A lesson for history for United and City ahead of Premier League title decider
Published: 10.05.12 / Written by: David Gold
Manchester United may think they are reliant on QPR doing them a favour this weekend when they scrap for their Premier League lives at the Etihad Stadium, but they are not the first team to go into the final game behind by 10 goals on goal difference.
In 1978, that was the situation Borussia Moenchengladbach faced as they took on Borussia Dortmund in the final game of the Bundesliga. FC Koln were playing away to FC St Pauli, and were ten goals ahead going into the weekend. That meant if they won, reigning champions Moenchengladbach, depending on how well Koln did, would have to win by at least 11 clear goals.
Dortmund had already secured their status in the league after being promoted two years’ previously, and so came into the game, managed by a young Otto Rehhagel, the man who coached Greece to the European Championship title in 2004, with nothing to play for. Their goalkeeper, Horst Bertram, was also injured, which was to prove critical as his understudy, Peter Endrulat, had been told on the eve of the match that he would be released at the end of the campaign.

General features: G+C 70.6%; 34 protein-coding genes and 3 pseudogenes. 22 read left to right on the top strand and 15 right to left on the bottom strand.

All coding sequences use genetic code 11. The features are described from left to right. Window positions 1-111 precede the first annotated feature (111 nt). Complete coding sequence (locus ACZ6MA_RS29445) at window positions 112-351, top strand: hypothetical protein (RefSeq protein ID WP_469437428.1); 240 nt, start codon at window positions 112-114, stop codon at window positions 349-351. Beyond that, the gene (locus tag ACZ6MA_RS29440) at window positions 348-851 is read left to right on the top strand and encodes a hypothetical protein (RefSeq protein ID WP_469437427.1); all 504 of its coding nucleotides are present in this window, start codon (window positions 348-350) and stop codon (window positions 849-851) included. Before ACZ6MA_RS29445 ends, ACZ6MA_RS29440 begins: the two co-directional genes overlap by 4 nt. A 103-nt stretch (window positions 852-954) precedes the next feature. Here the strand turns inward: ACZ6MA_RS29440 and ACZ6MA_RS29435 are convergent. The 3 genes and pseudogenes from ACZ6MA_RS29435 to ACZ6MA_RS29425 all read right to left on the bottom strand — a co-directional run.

Moenchengladbach came out fired up and after going ahead inside a minute, the floodgates quickly opened, and Endrulat was helpless as they fell 6-0 behind at half time, five short of their target. No player wanted to take the field for Dortmund from the bench, whilst Endrulat made the fateful decision to stay on the field. He duly conceded another four, to make it 10-0, and with just three minutes left, Ewald Lienen got a crucial eleventh and then Christian Kulik made it 12.
Endrulat has since admitted “I should have left the field at half time. Then at least Horst Bertram would have let in six of the goals. Most people forget that I actually saved a lot of shots, at least those which were possible.”
What more could a team in their position have done? It was a remarkable showing by Moenchengladbach, whose performance is perhaps worth being recalled in the visiting dressing room at the Stadium of Light this Sunday. It was costly though for Dortmund, with Rehagel fired.
Naturally the game aroused suspicion, and amid the allegations of match fixing, it was explained by one of the players that the team had simply given up. Intriguingly, the next time the two met it was a far closer encounter, a 2-2 draw being played out.
Moenchengladbach’s players left the field that day having produced a special performance and result. Only to then find that Koln had won 5-0, to win the league. Manchester United would rue that same end result this weekend, but were it to happen, they could at least console themselves with the other part of the tale. Koln have not won a title since.